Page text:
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3 July 2017 Edition

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Jim McDonald, London & Ennis, County Clare

Fógraí Bháis

• Jim McDonald with Martin McGuinness in London

Following in his father’s footsteps, Jim took the boat to England in 1961 and began a career in engineering as a fitter.

JIM McDONALD, who passed away suddenly on 31 May as he battled a long illness, was a committed and ever-active republican in England throughout the turbulent decades of the 1970s and the 1980s, a dedication that was recognised in Jim being named the International Honoree at Le Chéile in 2014.

Jim was witness to some of the seminal moments in Irish republican history in England. These included the deaths on hunger strike of Michael Gaughan in 1974 and Frank Stagg in 1976 as well as the London police shoot-to-kill execution in 1996 of his good friend and comrade, Diarmuid O’Neill, an unarmed IRA Volunteer shot dead while attempting to surrender.

Jim began life in Loughrea, County Galway, in the 1940s.

His mother, Anne McInerney, was a Clare woman from a staunchly republican family. His father, John, was a creamery manager and the family had to move where his work took him, from Galway to Clare, to Cork and Dublin. John later emigrated to England to get work.

Following in his father’s footsteps, Jim took the boat to England in 1961 and began a career in engineering as a fitter. 

In 1972, he joined the Terence Mac Swiney Sinn Féin Cumann in Hammersmith, in west London. It was amongst the most active and high-profile republican bodies in England.

One of his proudest moments was being in the guard of honour for Michael Gaughan’s cortege in June 1974, the largest Irish republican funeral seen in England since 30,000 filed past the coffin of Cork Mayor Terence Mac Swiney in London’s Southwark Cathedral in 1920.

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• 2014 Le Chéile, Wexford: Honourees Jack ‘Danny’ McElduff, Ann O’Sullivan, Sheila and Denis Hanlon, Joe McKenny  and Jim McDonald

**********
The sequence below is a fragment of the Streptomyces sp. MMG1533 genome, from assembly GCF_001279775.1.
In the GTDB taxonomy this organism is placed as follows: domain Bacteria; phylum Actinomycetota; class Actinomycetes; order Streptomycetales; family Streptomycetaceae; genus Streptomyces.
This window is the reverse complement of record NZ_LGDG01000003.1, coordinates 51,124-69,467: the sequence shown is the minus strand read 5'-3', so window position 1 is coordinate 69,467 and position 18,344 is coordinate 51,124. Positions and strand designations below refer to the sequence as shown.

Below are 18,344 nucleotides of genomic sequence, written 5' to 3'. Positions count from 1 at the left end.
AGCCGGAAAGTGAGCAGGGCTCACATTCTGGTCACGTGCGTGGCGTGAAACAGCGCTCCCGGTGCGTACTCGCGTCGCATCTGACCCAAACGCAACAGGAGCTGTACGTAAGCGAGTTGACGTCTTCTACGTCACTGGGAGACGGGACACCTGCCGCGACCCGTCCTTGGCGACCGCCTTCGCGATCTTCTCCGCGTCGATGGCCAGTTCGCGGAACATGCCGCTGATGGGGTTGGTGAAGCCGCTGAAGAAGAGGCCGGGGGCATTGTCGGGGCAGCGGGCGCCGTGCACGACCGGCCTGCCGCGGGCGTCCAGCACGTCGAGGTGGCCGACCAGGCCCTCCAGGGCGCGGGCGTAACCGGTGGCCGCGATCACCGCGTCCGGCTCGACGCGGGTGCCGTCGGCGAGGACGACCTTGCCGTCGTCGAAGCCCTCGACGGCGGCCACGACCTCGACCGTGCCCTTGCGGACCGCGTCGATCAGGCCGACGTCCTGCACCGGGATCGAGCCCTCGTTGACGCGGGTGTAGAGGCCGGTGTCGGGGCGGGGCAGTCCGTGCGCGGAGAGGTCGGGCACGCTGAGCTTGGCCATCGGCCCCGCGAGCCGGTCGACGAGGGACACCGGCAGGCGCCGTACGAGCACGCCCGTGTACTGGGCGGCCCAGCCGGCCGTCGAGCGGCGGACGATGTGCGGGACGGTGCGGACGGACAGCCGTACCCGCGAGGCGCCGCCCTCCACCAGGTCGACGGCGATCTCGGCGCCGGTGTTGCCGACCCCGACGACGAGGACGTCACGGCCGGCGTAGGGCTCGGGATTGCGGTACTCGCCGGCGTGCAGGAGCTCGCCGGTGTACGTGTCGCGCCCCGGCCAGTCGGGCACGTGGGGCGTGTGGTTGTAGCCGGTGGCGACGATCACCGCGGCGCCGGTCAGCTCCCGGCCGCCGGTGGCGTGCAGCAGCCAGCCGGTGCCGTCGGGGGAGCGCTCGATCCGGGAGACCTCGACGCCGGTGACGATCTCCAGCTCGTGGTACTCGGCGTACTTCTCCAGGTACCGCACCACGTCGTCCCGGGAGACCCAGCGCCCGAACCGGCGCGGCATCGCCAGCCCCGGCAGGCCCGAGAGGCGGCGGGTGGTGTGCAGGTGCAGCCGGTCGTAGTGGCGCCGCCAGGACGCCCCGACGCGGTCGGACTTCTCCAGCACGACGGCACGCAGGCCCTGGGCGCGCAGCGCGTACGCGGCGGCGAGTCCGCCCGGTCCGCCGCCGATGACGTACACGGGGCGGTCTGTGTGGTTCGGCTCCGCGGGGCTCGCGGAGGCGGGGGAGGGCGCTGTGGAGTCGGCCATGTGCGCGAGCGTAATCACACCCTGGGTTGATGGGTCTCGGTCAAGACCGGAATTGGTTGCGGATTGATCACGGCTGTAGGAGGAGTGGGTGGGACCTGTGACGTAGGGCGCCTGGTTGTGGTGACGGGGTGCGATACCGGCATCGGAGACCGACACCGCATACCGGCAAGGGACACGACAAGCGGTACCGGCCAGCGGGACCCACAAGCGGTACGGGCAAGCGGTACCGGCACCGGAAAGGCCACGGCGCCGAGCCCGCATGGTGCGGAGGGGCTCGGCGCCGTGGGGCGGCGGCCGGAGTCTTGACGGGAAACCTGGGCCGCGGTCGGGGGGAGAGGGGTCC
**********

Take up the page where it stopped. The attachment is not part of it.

In England, a small core of republicans was almost daily involved in some sort of activity: selling papers Friday, Saturday and Sunday; collecting money around the Irish pubs; staging pickets and attending marches and public meetings; and, very importantly for Jim, helping POWs and their families. “We were active full-time, more or less,” Jim recalled for Le Chéile.

“In the 1980s in Hammersmith we were selling 480 An Phoblachts a week and that carried on right up to the 1990s.”

Sinn Féin in Britain was stood down in the mid-1980s and the Wolfe Tone Society was formed. “It was too far away from us so we set up the West London Republican Support Group, still in support of Sinn Féin,” Jim said, “still selling An Phoblacht and doing as much as we could in support of the prisoners and An Cumann Cabhrach.”

Back in County Clare, he joined the Peadar Clancy & Mairéad Farrell Sinn Féin Cumann in Ennis and was a founder member of Friends of the International Brigades in Ireland. Jim became a frequent participant in the delegations to Spain for the annual commemoration of the fallen anti-fascist heroes at Jarama.

Jim was buried with his uncle Pappy in the beautiful setting of Kilvoydane Cemetery, Corofin.

Condolences are extended to Jim's daughters Sharon and Claire, sons-in-law Ray and Yannis, grandchildren Christianna and Antony, sister Mary, relatives and friends, and his comrades in Ireland and overseas.

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An Phoblacht
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